The pure math toolkit may provide the tools to (for example) unlock time travel, to defy gravity, or to convert lead into gold.

FIVE: The power of modeling

A model is a smaller, easier to handle, easier to build representation of something much larger.

In mathematics, it’s the same thing. A model is a mathematical representation of a large real world “thing”.

Engineers use mathematical models to predict the strength of bridges before they are built, rocket scientists predict the re-entry point of rockets before they fly, and manufacturing managers optimise production to maximise profits before they start the production line.

The numbers are simply the score, it’s the model that calculates the score.

SIX: Just because you don’t get math doesn’t reduce its value.

Not being able to build mathematical models doesn’t reduce the value of math; You may not know how to build a house, but you know what a house is. And it isn’t that hard to find a builder.

Similarly, with math. Mathematicians can be hired to model for you if you understand what it is that you are trying to achieve.

Wars have been won by hiring mathematicians to better understand the underlying principles of physical events, to model strategies, with the aim of optimising the outcomes.

Alan Turing used math to unlock the Enigma code that allowed the British to change the outcome of World War II.

SEVEN: Math mirrors the way that the human mind works

The human mind is not a very large machine and it doesn’t consume much power (comparatively) but punches above its weight in terms of information processing grunt.

It achieves this by abstracting information (simplifying it) to reduce the processing workload.

Even though we think we “see”, “hear”, “taste”, “smell” and “feel” the world clearly – what our brain is doing is converting the signals that it receives from our senses into simplified and abstract data.

The human mind is a device that models the real world.

An example of this is the way vision works. We only see detail at the very centre of our vision (a part of the eye called The Macula), the rest of the visual field is very low resolution (but processes visual information very quickly compared to the macula - a feature used to detect movement out of the corner of our eyes) .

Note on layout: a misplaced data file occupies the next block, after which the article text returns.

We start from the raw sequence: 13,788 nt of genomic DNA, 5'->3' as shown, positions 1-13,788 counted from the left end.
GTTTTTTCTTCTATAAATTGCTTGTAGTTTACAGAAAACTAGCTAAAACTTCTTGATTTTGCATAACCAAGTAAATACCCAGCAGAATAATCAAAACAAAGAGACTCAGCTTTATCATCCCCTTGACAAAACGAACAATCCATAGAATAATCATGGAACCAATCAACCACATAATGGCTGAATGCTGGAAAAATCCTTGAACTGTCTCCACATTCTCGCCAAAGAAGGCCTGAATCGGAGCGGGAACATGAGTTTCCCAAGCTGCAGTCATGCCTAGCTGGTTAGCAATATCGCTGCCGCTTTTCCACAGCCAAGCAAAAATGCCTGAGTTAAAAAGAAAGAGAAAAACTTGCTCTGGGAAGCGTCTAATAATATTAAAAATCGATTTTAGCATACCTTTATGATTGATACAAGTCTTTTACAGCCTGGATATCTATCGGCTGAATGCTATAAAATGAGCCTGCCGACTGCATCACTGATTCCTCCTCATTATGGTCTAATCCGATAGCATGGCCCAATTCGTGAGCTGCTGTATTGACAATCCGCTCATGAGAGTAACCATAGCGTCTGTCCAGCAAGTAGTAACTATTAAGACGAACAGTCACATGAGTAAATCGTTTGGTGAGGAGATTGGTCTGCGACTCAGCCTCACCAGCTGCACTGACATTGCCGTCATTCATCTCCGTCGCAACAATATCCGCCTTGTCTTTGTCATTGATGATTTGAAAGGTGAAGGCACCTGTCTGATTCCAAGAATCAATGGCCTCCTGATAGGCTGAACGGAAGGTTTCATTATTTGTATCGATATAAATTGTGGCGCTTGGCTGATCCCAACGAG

Our brain assembles the two to create a picture that we perceive to be of uniform resolution across our entire field of view, but that’s an illusion. What we see in our brain is a model of what the world looks like not a pixel perfect image.

Our vision simplifies the amount of data that needs to be processed to both increase the capacity of visual memory and speed-up image recognition; thus reducing the size of brain needed.

Mathematics does the same thing.

Language is another example of abstraction. 26 characters in the English alphabet are assembled into words that are then assembled into language that describe the real world and provide an entire abstract thought process to conceptualise and understand how the world works.

Mathematics has a different alphabet, and different rules but applies the same principal.

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If you understand these seven things about mathematics, you may never need to perform a mathematical calculation, but you may see the value of hiring someone who can.

Conversely, you may see the true value of Math and fall in love with its power and problem solving capabilities; sadly, that is not how math is taught in schools; too many of us abandon math because when we are immature we write it off as an onerous and pointless annoyance.

Remember, the real gains in life are more often made incrementally at the margins, not in big leaps and bounds – a well-conceived mathematical model may assist you to optimise a process delivering the few percent needed to turn a loss into a profit, to build a more competitive machine, or select a profitable investment.

The world needs more people skilled in math.


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Further reading

The Emergence of Calculus: A Mathematical Journey of Human Thought